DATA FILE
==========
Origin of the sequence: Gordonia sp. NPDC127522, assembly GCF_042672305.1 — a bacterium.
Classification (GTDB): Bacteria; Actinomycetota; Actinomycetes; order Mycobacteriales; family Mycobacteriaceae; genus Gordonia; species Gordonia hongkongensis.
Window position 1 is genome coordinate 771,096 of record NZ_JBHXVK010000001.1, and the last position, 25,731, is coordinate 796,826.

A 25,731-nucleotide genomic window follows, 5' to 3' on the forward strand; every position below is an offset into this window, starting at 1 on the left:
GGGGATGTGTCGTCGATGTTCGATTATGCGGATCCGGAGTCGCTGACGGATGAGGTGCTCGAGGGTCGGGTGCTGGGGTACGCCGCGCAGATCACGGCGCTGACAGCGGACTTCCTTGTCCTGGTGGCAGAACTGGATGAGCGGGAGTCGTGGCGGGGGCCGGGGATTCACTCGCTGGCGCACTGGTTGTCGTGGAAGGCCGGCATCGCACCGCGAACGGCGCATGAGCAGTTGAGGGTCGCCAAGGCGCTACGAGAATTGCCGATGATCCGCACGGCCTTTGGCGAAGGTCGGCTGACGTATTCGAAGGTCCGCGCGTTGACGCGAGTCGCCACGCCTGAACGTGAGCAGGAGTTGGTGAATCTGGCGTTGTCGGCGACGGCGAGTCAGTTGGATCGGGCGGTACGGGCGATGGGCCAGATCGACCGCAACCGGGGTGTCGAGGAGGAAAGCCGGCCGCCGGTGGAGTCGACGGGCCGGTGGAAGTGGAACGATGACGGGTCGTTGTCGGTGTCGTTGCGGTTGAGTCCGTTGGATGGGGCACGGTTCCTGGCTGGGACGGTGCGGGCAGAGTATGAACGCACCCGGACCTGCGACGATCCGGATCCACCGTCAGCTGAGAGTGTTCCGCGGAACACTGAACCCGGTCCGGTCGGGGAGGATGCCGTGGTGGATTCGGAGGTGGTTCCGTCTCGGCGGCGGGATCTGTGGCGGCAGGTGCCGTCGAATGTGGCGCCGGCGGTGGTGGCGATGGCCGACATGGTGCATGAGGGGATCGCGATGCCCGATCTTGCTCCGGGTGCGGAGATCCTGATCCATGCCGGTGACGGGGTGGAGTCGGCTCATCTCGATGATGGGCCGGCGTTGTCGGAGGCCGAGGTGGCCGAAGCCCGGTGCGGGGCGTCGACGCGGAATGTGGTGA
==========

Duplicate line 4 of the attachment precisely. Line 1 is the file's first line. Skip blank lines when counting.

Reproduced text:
A 25,731-nucleotide genomic window follows, 5' to 3' on the forward strand; every position below is an offset into this window, starting at 1 on the left: